I will admit it - every time I go to the bookstore, I head into the children's section to see what series books they have. I count the number of Hardy Boys and Nancy Drews on the shelves (and usually end up re-organizing them into numerical order by series). Then, I take a look to see if there are any new offerings to series that I enjoy, such as Lizzie Brown, Agatha, Penelope Tredwell, and others. Finally, I comb through the new releases to see if anything jumps out and catches my eye.
A couple of months ago, I was at Barnes and Noble with my friend, Kevin, and as we were checking out the new releases, I noticed this book. Hocus Pocus Hotel. Yes, the title sounds a bit cheesy, but after reading the description on the back, I decided to flip through it.
Flipping through the pages, I was surprised to see a number of color illustrations throughout. So, figuring I'd take a chance, I picked it up.
I just got around to reading it, and while the promise of these two characters solving mysteries "beyond my wildest imagination" was not exactly fulfilled, it was a fun read. A short read - a VERY short read, but certainly a fun one.
While the book was 204 pages, there are 26 full page illustrations, a dozen or so half-page illustrations, and 11 blank pages (where the chapter ends on the left page, leaving the right page blank). Plus, each of the 22 chapters begins with a red curtain illustration page on the left, meaning that out of the 204 pages, 59 of those pages are not actual typed story. Further, the margins are exceptionally wide, the chapter titles are so large that the actual type begins 3/4 of the way down the page, and all type is double-spaced. Ultimately, this provides for much less actual story than you would think, considering the page count.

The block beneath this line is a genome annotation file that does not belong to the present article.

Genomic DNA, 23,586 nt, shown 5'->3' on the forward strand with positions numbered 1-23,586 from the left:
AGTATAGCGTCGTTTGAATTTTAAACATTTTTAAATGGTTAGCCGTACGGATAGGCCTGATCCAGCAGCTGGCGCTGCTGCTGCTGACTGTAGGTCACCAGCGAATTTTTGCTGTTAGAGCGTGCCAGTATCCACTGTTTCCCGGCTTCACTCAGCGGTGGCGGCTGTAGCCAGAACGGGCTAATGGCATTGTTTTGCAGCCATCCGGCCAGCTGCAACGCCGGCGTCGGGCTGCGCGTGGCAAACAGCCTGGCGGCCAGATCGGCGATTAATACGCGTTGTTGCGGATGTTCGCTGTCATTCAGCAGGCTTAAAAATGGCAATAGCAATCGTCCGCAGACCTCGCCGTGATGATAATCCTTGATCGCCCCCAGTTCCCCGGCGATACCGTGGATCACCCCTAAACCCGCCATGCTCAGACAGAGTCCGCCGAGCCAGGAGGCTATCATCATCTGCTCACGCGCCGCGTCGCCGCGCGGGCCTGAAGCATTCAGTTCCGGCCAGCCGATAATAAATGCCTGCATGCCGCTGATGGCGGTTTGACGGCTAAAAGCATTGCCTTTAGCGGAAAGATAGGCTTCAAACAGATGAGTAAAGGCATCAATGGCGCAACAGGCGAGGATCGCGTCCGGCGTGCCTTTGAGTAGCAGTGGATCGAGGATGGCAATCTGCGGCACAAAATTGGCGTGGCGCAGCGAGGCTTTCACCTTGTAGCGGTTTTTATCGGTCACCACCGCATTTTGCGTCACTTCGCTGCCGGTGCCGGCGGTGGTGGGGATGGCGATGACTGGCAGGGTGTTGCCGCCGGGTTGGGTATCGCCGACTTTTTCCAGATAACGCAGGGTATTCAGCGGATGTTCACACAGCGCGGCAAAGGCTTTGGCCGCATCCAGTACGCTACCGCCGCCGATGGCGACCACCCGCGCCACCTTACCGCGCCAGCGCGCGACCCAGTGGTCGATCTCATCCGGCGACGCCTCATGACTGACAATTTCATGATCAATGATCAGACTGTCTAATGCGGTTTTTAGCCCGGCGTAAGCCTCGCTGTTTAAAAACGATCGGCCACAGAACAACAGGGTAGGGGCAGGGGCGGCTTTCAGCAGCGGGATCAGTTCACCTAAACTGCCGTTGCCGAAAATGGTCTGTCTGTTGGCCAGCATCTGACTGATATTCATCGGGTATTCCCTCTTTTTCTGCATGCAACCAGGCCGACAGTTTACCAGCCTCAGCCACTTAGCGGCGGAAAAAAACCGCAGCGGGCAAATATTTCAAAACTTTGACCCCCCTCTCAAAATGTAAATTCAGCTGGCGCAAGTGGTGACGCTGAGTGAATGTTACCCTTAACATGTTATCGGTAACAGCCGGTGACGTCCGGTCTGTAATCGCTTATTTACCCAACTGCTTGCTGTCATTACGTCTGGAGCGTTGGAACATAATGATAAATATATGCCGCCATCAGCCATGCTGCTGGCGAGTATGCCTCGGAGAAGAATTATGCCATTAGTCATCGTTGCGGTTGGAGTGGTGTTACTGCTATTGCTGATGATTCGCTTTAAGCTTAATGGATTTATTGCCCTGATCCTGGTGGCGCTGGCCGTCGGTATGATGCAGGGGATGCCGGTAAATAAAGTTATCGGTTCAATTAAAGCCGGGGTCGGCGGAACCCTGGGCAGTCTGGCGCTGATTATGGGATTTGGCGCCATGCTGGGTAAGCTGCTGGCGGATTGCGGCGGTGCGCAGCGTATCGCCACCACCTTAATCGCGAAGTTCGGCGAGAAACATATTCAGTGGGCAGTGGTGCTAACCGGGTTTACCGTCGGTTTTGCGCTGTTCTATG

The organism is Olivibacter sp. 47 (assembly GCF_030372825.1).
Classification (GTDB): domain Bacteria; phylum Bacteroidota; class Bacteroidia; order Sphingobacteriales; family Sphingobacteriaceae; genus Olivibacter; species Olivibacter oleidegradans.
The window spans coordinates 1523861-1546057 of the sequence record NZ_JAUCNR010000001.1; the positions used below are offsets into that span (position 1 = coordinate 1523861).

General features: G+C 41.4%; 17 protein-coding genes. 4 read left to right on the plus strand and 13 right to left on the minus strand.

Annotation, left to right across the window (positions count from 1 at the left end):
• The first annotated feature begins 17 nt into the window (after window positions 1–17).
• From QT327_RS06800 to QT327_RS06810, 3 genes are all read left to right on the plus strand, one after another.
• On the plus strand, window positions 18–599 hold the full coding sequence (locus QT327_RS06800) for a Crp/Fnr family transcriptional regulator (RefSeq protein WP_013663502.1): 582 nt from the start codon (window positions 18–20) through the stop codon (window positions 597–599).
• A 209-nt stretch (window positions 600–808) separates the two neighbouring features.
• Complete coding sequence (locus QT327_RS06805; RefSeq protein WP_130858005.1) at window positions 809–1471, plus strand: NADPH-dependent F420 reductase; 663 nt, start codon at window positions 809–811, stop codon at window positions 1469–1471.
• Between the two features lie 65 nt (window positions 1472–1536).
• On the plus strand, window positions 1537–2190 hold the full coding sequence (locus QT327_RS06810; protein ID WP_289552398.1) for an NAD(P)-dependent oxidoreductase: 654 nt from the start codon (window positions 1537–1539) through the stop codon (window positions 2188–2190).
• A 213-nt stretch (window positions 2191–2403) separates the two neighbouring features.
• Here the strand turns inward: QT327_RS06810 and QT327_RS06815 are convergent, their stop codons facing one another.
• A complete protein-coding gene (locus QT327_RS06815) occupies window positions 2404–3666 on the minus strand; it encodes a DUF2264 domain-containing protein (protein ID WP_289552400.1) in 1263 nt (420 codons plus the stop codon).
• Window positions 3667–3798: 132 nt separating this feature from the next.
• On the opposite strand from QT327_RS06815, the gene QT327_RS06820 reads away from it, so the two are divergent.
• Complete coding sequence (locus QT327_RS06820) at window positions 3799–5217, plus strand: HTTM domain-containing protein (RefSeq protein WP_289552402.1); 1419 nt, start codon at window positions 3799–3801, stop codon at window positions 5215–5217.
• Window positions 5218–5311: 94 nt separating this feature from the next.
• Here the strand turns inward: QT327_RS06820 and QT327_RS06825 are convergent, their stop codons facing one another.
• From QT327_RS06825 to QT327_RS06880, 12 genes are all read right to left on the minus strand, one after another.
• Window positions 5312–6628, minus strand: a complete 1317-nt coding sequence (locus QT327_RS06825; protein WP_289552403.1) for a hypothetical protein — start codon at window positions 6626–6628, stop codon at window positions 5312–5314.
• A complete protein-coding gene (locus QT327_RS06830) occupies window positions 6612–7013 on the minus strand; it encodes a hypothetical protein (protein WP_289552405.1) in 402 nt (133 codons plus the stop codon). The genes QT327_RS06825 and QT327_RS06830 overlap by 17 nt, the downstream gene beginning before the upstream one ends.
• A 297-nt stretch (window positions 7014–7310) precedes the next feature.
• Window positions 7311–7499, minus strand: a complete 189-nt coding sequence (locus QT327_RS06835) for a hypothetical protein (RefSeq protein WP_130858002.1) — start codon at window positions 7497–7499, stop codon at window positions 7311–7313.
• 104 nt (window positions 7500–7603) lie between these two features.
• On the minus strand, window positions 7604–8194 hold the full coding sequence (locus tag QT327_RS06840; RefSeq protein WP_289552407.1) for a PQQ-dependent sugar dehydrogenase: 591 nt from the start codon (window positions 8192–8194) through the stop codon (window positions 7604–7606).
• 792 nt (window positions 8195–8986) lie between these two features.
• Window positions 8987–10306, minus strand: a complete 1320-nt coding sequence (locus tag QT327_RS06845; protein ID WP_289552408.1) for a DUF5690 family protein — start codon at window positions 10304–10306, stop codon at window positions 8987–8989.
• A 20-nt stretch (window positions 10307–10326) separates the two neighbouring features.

There is no grade level given for the intended reading audience, but judging it on the style of writing and words used, I'd have to say perhaps a 3rd grade reading level (even though the book is placed on the shelves with the pre-teen books). Nevertheless, it was an enjoyable little read, and I did like the fact that every "magical" trick used in the book is given a full, detailed explanation of how it was done. I also enjoyed the two characters, who are as far opposites as possible, coming together and acknowledging (very nearly respecting) the fact that the other may not be quite as bad as they thought.
This first book actually hosts two mysteries - one involving a magician living at the hotel who disappears when he seemingly jumps from a 14-story window, and the other involving a "ghost" who haunts the halls of the ninth floor. With Charlie's photographic memory and Tyler's own quick thinking, the two manage to figure out the secret behind these tricks and uncover what really happened to the famous Abracadabra.
There is a website for the book series, www.hocuspocushotel.com, that provides more information about the books, the characters, and the author.
This is a series I would certainly recommend to anyone who enjoys a quick-read mystery for fun.
RATING: 7 magical tricks out of 10 for keeping children's books good, clean, and fun.